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ragweed


Posted by kevvyg on Monday, October 21, 2013
Sneezy Weeds - Lambs QuartersYou're sneezing, congested and watery eyed, battling nature's small wonders. So today we're going to shine a spotlight on these little airborne particulates that are giving you such a hard time, and this week we'll start with pollen.

Since the biodiversity of plants is immense, so is the variety of pollen types. For those dealing with allergies, the most troublesome pollen comes from trees and wind pollinating plants such as grasses and those of the Aster (daisy) family.

Tree Pollen
Trees can produce massive amounts of pollen and start pollen production as early as January through as late as June. This makes Spring and Fall the most irritating seasons for allergies. Size of pollen grains vary in size, but are light enough to allow the wind to carry them for miles. Amongst the trees mentioned below, their pollen sizes range from 18-38 micrometers (microns). Pecans have the largest pollen of 77 microns! Stuffy nose, watery eyed, and congested individuals can thank the following trees for their irritating pollens:
  • Elm
  • Walnut
  • Pecan
  • Hickory
  • Sycamore
It's also interesting to note that pollen is released from the male structure of the plant (the anther). Some tree species have seperate sexes, instead of having both male and female reproductive parts. So the female versions of lets say, maples, do not release pollen. Here is a list of male trees that contribute to allergy season:
  • Ash
  • Box elder
  • Cottonwood
  • Maple (silver and red)
  • Poplar
  • Willow
PigweedRagweed Pollen
Ragweeds are from the Aster family, and often inhabit dry sunny fields, or interrupted areas such as roadsides or vacant lots. There are 17 species nationally with a few dozen found worldwide. Ragweed pollen season runs in the autumn, with September traditionally being the peak month for high levels of ragweed pollen. Aside from being very light and easily carried by the wind, another thing that makes ragweed so potent is that though it has a short season, it makes the most of its time. Single plants can produce over a billion grains of pollen in a single season. Ragweed pollen grains range from 16-27 microns. Though ragweed is what most people are familiar with, here are some other weeds to beware of:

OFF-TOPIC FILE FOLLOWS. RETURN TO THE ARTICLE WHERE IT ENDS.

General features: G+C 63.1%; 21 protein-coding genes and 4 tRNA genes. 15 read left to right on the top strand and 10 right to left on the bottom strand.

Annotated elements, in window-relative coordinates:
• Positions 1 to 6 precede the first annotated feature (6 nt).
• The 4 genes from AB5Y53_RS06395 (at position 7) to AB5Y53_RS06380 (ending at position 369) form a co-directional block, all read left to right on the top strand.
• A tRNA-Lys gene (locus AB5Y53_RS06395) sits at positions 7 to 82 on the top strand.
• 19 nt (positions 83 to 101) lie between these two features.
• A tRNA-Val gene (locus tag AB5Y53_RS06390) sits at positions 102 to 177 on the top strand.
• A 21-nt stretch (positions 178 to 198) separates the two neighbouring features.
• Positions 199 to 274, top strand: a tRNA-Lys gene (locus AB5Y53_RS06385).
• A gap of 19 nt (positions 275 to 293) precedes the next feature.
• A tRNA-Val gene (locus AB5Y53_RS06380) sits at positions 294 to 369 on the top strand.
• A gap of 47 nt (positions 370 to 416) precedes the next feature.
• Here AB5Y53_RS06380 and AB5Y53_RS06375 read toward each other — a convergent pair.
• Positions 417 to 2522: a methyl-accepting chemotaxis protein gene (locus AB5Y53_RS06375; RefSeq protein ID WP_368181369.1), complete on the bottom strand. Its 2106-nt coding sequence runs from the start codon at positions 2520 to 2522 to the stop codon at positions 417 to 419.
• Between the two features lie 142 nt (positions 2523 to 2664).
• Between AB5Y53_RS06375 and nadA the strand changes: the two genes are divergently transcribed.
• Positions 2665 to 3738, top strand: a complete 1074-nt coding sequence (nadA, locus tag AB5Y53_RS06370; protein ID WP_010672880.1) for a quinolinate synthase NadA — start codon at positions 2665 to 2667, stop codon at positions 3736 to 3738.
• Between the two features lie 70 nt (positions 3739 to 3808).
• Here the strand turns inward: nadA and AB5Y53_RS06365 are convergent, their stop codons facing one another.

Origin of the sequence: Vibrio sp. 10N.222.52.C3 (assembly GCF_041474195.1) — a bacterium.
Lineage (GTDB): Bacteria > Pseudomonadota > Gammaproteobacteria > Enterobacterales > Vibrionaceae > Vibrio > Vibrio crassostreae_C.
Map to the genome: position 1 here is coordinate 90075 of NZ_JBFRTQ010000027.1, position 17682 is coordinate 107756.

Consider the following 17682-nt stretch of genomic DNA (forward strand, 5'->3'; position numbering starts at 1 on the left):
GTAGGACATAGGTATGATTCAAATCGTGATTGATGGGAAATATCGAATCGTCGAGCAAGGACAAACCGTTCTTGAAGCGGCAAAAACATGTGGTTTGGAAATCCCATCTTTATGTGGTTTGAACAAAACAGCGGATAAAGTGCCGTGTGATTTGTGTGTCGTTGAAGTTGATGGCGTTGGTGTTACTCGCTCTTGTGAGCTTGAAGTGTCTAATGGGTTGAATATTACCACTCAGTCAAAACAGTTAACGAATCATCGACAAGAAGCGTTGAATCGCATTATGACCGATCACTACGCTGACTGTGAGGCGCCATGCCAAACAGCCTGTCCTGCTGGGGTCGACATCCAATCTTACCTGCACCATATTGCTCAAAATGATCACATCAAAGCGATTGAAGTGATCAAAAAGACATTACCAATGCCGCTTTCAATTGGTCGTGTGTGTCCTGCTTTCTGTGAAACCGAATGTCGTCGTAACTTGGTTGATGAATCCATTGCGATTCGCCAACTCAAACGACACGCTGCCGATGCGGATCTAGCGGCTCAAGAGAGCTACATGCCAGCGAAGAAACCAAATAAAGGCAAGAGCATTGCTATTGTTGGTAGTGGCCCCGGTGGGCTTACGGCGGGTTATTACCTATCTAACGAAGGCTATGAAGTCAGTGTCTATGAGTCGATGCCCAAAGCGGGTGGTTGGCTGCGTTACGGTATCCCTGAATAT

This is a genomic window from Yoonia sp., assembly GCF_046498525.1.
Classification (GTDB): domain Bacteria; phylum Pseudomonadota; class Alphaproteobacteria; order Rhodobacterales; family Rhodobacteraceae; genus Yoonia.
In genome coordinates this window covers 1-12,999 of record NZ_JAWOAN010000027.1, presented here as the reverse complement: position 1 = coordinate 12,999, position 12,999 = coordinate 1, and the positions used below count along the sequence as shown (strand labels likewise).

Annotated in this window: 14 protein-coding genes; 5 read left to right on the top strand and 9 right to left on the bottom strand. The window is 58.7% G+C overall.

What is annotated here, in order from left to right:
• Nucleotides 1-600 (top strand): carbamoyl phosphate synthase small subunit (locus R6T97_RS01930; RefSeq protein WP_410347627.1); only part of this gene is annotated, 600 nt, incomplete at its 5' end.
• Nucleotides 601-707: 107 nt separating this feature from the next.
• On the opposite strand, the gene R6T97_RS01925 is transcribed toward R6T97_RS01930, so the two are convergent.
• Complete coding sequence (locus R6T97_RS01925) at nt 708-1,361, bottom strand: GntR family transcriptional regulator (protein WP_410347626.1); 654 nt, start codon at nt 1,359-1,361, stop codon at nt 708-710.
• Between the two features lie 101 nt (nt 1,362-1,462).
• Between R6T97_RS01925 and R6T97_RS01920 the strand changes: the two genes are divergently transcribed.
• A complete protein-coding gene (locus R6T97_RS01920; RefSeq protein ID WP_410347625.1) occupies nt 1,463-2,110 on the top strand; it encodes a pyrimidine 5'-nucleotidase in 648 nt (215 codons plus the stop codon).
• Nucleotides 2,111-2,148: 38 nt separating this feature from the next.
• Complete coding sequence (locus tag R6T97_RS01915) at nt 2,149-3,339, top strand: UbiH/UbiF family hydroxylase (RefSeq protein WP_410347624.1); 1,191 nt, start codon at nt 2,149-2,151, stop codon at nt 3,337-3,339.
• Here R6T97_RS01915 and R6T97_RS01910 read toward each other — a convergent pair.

• Curly Dock
  • Lambs Quarters
  • Pigweed
  • Plantain
  • Sheep Sorrel
  • Sagebrush
Grass Pollen
There are approximately 1,200 species of grass in North America, but of that number, there are only a few that cause allergic reactions. Grass is extremely wind dependent for seed and pollen dispersal though the pollen sizes can be as large as 35 microns. So, with their large pollen size they are less likley to irrittate lower airways, thus not quite as irritating as ragweed or tree pollen. Some of the most common grass pollens are:
  • Bermuda
  • Kentucky
  • Johnson
  • Orchard
  • Sweet Vernal
  • Timothy
Although pollen is everywhere (even at the North Pole!), there are ways to deal with it. Between 5-10 am., it's a veritable pollen party. So stay indoors until after 10, and you'll be less congested and red eyed. Drying clothes outside exposes clothes to pollen, which can then be transported inside. Depending on your specific allergies, you may want to limit how often you do this, depending on the time of year. Wearing a mask while cutting the grass, doing yard work, or working in the hayfield will help make these chores less miserable. Keeping the grass shorter, instead of allowing to grow tall and come to seed, can also help alleviate allergies.

Author: R. Power

Posted by kevvyg on Monday, September 23, 2013
With a noticeable chill in the air, fall is upon us, and soon many of us will be buried under that annual ritual called "falling leaves".  This time of year can be tricky for people with specific allergies, like ragweed and mold spores, as well as cold weather induced asthma.  Avoiding the sneezing, congestion, coughing and wheezing doesn't have to be difficult. Sometimes, something as simple as using a respirator or allergy mask can make all the difference.  So how can these help reduce symptoms while outside the home? By understanding your specific allergen you can more easily understand how something like an allergy mask can help.